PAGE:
Day 158 – Snoqualmie Pass to Thunder Creek – 9 miles

IMG_1380We knew we would face the challenge of rainy weather sooner or later, and today was one of those days.  The worst of the front passed through yesterday while we were snug in a hotel but the next few days are still supposed to be rainy.  At least we only have three full hiking days until our next stop in Skykomish.  It was still very hard to leave when lots of other hikers were taking an extra day off.  Thankfully it wasn’t raining too hard.  It’s gotten cold as well, but we were warm enough under our rain gear.  We took an alternate route out of town.  The Goldmyer alternate takes us down into the Snoqualmie river valley and right past a nice hot spring.  Access to the spring is tightly regulated – only 20 people are allowed in each day to limit the impact – and our timing won’t allow us to take time off and soak, but we’re at least hoping to get in and see the place tomorrow.  This alternate saves us a few PCT miles, but more importantly, it stays lower than the PCT. We’ve heard that there may be snow tonight at higher elevations and we’re not quite ready to deal with it on top of the rain.

IMG_1383 The hike today started with a road walk away from the noisy I-90 corridor and up one of the canyons near the pass.  We entered the Alpine Lakes wilderness and immediately started climbing towards Snow Lake. It was gradual at first, through thick rainforest, but soon got steep and started switchbacking up rocky trail towards a ridge coming off Snoqualmie Mountain. As soon as we got up we started heading down, along some of the most rugged and challenging trail we’ve hiked yet.  Because of all the rain many trickles had appeared and begun dumping their water on the trail. It was like hiking through a stream for the first few miles as we dropped steeply into the river canyon.  We crossed ridiculous rock beds, slippery with moss and dead leaves. They were so jumbled that we couldn’t tell if this was just how the trail was maintained or if there had been multiple rockslides. The scenery, at least, was spectacular – sheer, craggy granite cliffs that plunged into the valley. They were lined here and there with patches of plants than managed to find a spot flat enough to gain a foothold. Cascades of foaming whitewater trickled down the rock faces – waterfalls everywhere we looked.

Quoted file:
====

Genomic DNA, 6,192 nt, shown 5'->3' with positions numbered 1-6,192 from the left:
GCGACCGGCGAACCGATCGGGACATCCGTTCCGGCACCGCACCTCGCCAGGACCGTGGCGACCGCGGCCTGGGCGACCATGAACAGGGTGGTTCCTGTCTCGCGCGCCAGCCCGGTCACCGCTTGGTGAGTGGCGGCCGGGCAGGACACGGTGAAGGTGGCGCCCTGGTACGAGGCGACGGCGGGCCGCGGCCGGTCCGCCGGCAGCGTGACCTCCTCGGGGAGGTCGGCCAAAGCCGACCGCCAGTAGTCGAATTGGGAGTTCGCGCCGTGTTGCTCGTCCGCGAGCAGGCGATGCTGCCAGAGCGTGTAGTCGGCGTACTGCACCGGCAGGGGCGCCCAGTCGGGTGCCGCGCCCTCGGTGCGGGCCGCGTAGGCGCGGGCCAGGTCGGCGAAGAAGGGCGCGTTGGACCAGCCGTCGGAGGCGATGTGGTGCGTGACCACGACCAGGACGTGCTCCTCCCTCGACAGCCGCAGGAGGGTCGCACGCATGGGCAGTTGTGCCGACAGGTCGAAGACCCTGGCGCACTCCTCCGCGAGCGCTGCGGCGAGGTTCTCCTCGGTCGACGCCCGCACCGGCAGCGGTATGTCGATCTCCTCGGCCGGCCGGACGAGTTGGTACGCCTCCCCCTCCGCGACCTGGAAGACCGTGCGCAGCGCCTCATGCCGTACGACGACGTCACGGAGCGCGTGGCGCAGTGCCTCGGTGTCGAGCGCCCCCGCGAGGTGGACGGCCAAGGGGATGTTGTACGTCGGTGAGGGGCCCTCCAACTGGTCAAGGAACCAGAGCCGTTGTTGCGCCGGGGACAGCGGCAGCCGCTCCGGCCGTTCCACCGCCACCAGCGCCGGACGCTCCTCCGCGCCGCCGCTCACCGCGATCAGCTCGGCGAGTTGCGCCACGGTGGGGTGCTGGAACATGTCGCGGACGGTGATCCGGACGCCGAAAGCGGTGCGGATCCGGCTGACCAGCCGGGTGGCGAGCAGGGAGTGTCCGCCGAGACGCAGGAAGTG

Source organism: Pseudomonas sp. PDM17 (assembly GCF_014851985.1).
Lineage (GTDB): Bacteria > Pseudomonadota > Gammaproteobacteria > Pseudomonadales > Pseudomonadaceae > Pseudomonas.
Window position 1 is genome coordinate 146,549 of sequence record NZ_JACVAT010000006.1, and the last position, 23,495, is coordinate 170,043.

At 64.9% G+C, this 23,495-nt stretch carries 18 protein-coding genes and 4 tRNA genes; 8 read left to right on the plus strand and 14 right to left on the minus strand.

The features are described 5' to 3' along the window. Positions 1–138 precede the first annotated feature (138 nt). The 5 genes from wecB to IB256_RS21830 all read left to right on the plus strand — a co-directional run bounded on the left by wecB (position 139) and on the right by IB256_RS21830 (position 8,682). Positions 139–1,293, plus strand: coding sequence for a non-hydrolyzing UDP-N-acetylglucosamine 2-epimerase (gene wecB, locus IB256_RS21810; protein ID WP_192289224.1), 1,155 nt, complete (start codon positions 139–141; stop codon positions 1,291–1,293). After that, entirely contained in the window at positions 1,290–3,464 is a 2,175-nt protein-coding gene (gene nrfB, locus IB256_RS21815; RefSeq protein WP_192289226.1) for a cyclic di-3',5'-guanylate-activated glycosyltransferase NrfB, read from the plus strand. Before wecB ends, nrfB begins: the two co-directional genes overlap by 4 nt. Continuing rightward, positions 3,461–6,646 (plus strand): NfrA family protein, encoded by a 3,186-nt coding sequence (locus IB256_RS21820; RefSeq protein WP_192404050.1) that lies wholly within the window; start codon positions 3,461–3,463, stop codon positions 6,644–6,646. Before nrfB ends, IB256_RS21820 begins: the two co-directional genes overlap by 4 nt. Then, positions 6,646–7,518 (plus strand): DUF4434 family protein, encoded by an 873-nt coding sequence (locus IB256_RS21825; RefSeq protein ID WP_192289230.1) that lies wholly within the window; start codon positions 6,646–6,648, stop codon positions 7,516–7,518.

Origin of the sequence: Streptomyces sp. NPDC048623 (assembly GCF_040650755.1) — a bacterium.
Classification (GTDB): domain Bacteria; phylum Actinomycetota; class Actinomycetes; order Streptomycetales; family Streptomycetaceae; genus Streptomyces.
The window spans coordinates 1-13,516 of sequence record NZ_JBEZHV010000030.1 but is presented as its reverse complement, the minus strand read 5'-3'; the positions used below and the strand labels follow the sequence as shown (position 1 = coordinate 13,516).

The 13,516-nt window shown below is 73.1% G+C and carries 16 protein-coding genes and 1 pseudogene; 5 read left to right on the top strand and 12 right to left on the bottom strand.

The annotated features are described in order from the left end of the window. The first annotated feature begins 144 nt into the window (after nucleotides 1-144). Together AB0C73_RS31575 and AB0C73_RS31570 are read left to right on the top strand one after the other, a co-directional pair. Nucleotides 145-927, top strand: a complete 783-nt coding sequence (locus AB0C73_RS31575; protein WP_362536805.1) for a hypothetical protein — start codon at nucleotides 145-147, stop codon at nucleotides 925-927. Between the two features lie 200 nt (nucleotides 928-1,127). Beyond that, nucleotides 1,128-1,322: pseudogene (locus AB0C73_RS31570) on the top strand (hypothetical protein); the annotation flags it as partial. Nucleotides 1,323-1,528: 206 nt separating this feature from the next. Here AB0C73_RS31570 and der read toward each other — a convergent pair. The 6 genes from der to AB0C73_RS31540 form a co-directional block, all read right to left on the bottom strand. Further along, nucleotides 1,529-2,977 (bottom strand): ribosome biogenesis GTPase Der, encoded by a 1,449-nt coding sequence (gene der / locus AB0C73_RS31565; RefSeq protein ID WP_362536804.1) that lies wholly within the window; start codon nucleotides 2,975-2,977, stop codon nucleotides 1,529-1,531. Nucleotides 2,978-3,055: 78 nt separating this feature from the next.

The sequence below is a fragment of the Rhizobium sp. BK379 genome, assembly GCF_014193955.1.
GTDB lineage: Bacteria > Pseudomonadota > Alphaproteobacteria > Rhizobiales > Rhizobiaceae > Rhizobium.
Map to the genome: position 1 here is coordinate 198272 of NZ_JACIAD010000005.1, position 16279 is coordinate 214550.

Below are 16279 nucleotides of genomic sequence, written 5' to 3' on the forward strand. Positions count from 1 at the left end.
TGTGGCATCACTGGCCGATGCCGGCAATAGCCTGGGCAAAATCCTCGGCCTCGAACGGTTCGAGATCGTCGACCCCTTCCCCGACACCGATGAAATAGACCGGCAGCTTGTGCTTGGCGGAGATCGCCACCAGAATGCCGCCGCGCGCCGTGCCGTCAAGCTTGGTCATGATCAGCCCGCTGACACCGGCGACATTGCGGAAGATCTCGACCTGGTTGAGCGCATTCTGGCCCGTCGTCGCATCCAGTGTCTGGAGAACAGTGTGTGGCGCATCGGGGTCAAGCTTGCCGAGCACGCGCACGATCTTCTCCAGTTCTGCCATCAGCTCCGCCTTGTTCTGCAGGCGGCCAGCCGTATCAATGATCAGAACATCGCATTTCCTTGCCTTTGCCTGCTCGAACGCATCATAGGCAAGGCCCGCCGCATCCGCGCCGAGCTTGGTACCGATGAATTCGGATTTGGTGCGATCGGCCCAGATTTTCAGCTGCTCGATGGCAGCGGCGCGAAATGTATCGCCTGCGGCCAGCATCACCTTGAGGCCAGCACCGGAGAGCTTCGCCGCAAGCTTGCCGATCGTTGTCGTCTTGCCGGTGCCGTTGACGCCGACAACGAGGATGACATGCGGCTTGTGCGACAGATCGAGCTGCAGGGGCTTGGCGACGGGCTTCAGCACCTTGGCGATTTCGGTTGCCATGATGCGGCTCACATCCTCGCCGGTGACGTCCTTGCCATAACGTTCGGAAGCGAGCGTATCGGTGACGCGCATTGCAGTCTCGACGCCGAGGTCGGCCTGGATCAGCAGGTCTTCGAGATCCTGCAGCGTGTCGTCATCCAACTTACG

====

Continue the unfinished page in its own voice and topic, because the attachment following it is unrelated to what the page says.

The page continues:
IMG_1382Finally, after hours of crawling along, we made it nearly 2500 feet down to the trail that ran level (more or less) along the river.  This was much easier hiking and was a relief on our ankles, knees and feet.  It was also gorgeous. Everything on the ground was covered in bright green moss that contrasted sharply with the dark, shiny black of the wet tree trunks around us.  Emerald ferns, glossy with moisture, grew along the border of the trail. It formed a tunnel of green stretching on through the dense forest. An owl hooted somewhere down the slope towards the river. Out early, maybe, but it was very dark under such heavy tree cover. We hiked another few miles down the canyon to reach Thunder Creek and decided to stop at the site here even though we hadn’t even done 10 miles yet.  We went so much slower than expected that it was rapidly approaching dark and we were anxious to find a spot with enough of a slope to avoid pooling water from the rain.  This site fit the bill. It took us a while to get the tent up on the softened ground.  By the time we got everything set up and dove in out of the rain it was getting dark and we were glad we’d stopped early. We were very happy with how warm and dry we stayed under our ponchos and umbrellas today.  If we can just stay dry during the nights (and not get stuck in any downpours) I think we can handle the rain comfortably enough.IMG_1385 sm

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